History of the Ao Dai by Ann Caddell Crawford

June 27, 2006


The women of Vietnam have, in my opinion, one of the most beautiful national costumes in the world. It is called the “ao-dai.” The over-dress is form-fitting to the waist, with long tight sleeves. At the waist, two panels extend front and back to cover the long satin trousers underneath. Correct fit dictates that the pants reach the sole of the foot, and are always slightly longer than the dress panels. Occasionally lace is sewn around the bottom of each leg. Tradition has kept the color of the pants of the ao- dai to black or white.The traditional ao-dai has a high mandarian collar and is favored by most of the Vietnamese men for their wives and other family members, as well as their girl friends. Young moderns, however, often choose the newer “Madame Nhu” or boat neckline which is far more comfortable in the tropical heat. After the coup d’etat of 1963 when the Diem regime was deposed, it was rumored that this style ao-dai would be banned, but so far nothing has happened.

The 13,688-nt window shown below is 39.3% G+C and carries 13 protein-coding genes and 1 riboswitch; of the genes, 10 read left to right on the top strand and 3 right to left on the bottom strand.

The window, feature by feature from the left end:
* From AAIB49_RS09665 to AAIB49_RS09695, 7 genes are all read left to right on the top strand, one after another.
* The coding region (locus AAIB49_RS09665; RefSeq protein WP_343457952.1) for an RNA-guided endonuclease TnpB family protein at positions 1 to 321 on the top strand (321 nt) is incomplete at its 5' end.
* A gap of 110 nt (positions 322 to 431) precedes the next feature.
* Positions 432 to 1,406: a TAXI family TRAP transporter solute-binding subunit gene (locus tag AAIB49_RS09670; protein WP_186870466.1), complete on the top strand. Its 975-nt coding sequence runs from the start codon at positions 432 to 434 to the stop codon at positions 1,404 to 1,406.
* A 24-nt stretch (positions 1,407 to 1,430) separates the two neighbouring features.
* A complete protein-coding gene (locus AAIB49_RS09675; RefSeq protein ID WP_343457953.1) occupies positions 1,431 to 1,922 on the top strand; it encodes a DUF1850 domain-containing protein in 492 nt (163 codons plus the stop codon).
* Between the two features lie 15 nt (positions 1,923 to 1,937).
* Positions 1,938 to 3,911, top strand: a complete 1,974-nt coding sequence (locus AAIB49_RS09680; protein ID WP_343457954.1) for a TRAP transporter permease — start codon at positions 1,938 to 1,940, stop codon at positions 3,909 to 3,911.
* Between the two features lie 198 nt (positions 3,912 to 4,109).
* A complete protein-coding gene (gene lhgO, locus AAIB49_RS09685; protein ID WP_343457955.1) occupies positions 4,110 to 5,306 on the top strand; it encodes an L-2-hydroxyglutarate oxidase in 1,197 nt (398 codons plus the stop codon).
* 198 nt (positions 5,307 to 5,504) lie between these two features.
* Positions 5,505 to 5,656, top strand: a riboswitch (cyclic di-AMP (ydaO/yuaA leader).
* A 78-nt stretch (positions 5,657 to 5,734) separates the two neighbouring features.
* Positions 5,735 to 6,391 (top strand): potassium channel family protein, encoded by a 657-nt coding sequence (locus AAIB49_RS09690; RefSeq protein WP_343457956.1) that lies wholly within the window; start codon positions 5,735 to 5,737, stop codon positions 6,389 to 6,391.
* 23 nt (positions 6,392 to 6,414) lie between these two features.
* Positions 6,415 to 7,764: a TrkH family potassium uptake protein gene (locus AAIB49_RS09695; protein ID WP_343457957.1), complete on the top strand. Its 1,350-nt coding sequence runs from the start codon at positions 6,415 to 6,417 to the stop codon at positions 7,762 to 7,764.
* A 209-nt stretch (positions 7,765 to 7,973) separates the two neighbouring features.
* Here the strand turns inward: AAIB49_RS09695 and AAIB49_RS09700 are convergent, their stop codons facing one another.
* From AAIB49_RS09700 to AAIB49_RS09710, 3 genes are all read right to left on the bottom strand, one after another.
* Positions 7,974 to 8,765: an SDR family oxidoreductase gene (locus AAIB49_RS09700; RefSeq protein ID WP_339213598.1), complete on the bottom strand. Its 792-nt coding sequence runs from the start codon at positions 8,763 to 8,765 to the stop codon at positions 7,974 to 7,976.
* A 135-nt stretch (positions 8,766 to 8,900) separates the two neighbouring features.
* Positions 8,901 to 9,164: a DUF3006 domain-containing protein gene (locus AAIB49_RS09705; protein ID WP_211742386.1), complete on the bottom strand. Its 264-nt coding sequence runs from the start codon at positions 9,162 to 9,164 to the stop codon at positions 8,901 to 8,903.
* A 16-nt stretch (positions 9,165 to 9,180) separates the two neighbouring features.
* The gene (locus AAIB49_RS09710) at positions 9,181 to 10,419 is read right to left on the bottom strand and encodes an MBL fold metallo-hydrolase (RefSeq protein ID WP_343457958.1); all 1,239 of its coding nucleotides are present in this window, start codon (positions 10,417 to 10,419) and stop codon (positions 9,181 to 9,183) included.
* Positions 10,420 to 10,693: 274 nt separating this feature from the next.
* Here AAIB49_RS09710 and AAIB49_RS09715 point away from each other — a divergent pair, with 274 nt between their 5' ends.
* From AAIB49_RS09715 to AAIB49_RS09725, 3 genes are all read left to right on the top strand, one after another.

The dress portion of the ao-dai is often made of nylon and comes in a variety of bright colors and designs. The extremely dressy ao-dai is usually made from brocade or elaborately embroidered material.

When a woman sits down, she takes the back panel, pulls it up and around into her lap. When riding a bicycle, they often tie the back panel down to the back fender to keep it from getting tangled in the wheels. Often, girls can be seen riding along the streets of Saigon on motor bikes with the back of their ao-dai flying loose, causing foreigners to comment that they look like butterflies, and beautiful ones at that.

Many Americans have become so fond of the dress that they have some specially made to send home to their families. They make excellent hostess gowns.

Many of the Vietnamese wear plain black satin trousers with a short shirt for their everyday work.

In addition to these, one sees a variety of Chinese and Western-type dresses worn in Vietnam. The Vietnamese male however, generally objects to women wearing Western clothing.

The men have a costume that has been almost completely replaced by Western dress in Vietnam today. It is similar to the ao-dai, except the outer garment is shorter and not tightly fitted. They are usually worn by older men or in traditional ceremonies.

Children generally wear Western-type dress until they are teenagers. Little girls may occasionally be seen in the ao-dai on special occasions.


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